Is This Town Big Enough for the Two of Us?
How much space should Missouri dedicate to energy production?
A study released earlier this year from the Brookings Institute drew attention to an often-overlooked aspect of electricity generation—land use.
The determining factor for the amount of land an energy source needs for its operations is power density. Power density measures the amount of land needed to produce a given amount of energy. Each energy source has its own power density. Fossil fuels are quite power-dense by nature, whereas wind and solar power are less dense by several orders of magnitude. In fact, wind and solar energy can require up to 100 times more space than a natural gas plant to generate an equivalent amount of electricity.
The power densities of several forms of electricity generation can be seen below. The higher the median power density (red dot) is, the less space it takes to generate electricity.
These results have important implications for Missouri. Land use for energy purposes was a contentious topic this past legislative session, with overt and covert attempts to block the developers of a wind energy transmission line from using eminent domain to acquire land.
Land is scarce and has competing uses. Currently, however, Missouri’s Renewable Energy Standard mandates an increasing amount of electricity be generated by the least power-dense sources. The Standard requires 15 percent of electricity come from renewable sources by next year, and an initiative petition circulating proposes to increase that number to 50 percent by 2040. Meeting these mandates would require either a significant buildout or utilities buying power from out of state.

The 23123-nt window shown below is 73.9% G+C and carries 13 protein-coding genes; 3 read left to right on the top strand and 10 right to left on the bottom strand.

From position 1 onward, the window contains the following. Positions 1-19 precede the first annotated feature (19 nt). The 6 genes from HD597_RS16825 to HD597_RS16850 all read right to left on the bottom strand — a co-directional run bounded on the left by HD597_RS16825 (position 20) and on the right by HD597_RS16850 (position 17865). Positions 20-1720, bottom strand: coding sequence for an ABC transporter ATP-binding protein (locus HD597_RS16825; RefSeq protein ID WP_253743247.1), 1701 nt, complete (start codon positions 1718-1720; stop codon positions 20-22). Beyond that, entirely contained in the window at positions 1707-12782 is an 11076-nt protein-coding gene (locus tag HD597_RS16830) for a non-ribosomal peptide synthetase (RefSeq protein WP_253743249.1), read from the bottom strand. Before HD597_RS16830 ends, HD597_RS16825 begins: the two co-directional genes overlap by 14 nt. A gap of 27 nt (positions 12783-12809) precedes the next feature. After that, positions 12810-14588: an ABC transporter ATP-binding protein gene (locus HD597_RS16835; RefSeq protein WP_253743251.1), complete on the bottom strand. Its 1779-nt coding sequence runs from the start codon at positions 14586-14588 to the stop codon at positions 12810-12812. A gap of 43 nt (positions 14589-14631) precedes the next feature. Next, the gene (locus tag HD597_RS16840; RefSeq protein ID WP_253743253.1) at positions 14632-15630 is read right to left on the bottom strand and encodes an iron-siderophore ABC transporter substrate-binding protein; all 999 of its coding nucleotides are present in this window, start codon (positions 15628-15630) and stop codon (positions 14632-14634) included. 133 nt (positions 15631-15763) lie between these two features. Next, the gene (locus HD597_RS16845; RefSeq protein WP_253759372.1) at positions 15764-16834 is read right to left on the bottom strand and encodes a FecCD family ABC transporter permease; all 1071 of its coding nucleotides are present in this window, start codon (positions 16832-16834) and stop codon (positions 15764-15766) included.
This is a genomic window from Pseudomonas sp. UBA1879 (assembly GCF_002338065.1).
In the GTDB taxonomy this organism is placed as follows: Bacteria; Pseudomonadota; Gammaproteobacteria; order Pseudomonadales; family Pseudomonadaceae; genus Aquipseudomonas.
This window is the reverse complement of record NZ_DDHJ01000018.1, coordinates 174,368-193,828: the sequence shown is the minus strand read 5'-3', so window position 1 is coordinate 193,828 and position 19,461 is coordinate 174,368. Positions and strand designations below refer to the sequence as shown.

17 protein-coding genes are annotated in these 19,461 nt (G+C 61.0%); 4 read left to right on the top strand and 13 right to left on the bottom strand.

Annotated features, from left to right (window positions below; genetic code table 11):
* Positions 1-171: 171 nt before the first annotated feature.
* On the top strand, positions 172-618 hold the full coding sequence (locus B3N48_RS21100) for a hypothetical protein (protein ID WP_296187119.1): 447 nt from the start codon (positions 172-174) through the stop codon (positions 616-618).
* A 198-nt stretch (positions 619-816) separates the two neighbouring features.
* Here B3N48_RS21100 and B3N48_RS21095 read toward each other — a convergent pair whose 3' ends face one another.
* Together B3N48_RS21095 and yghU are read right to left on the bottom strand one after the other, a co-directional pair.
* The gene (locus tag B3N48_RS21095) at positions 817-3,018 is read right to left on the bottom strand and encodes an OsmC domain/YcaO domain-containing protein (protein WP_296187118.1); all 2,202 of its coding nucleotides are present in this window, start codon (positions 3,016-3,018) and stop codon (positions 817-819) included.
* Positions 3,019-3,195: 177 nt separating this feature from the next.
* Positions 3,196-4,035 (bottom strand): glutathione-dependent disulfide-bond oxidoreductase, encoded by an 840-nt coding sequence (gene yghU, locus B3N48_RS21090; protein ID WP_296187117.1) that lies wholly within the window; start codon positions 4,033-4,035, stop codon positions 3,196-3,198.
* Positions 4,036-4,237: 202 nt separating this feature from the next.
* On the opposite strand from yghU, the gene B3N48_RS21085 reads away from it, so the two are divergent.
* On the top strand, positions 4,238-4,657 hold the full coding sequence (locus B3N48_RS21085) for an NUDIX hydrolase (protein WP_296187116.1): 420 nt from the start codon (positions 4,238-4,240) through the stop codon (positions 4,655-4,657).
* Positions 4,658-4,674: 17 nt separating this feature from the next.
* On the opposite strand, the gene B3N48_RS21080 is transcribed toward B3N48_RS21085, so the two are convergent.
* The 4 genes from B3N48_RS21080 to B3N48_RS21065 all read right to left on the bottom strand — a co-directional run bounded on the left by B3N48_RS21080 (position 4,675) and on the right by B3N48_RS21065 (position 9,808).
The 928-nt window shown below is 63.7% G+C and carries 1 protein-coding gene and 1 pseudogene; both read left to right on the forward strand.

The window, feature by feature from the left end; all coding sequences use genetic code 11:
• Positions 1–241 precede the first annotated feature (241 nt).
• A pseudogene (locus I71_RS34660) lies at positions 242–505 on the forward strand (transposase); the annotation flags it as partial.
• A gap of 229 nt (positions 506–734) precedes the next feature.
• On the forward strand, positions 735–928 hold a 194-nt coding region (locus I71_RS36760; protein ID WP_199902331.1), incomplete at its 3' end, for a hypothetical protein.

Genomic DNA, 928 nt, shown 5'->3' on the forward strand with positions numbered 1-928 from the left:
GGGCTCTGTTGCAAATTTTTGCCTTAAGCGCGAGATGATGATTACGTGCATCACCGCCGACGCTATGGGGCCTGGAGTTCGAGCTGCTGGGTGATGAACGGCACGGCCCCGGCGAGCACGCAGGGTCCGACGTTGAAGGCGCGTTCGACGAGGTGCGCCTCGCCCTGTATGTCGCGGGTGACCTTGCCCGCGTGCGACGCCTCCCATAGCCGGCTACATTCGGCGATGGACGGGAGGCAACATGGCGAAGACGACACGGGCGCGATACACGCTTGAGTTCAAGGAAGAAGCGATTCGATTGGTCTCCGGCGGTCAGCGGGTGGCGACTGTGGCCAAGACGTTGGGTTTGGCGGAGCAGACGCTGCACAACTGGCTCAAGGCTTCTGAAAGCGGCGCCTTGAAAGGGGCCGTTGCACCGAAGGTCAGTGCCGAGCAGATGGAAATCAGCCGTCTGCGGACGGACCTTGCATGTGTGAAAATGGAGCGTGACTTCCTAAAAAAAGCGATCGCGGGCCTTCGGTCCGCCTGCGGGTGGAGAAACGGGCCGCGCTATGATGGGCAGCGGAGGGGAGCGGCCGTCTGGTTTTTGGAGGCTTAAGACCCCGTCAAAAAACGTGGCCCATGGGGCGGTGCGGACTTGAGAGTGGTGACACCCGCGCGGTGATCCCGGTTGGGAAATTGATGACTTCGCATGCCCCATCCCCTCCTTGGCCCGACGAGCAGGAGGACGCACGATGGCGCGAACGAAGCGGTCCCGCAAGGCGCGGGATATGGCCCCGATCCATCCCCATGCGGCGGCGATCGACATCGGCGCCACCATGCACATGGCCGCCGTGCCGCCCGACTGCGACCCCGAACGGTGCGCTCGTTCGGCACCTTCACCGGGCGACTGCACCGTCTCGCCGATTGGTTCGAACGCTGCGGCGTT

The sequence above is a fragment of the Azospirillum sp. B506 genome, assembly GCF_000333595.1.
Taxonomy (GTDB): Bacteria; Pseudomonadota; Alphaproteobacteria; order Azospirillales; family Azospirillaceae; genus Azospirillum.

The scholars who created the above graph note that “increasing the U.S. renewable energy portfolio will increase land-use, presenting challenges for other sectors such as agriculture.” This concern is especially relevant for Missouri, as agriculture, forestry, and related industries are among Missouri’s top industries and constitute 10 percent of the state’s employment. Missouri is one of the top states in the country for farm operations, soybean production, and beef cattle production, with farmland constituting two-thirds of state land area.
Missourians should be wary of green energy mandates that require massive land use. Shouldn’t land use be driven by fair competition and markets, not government mandates?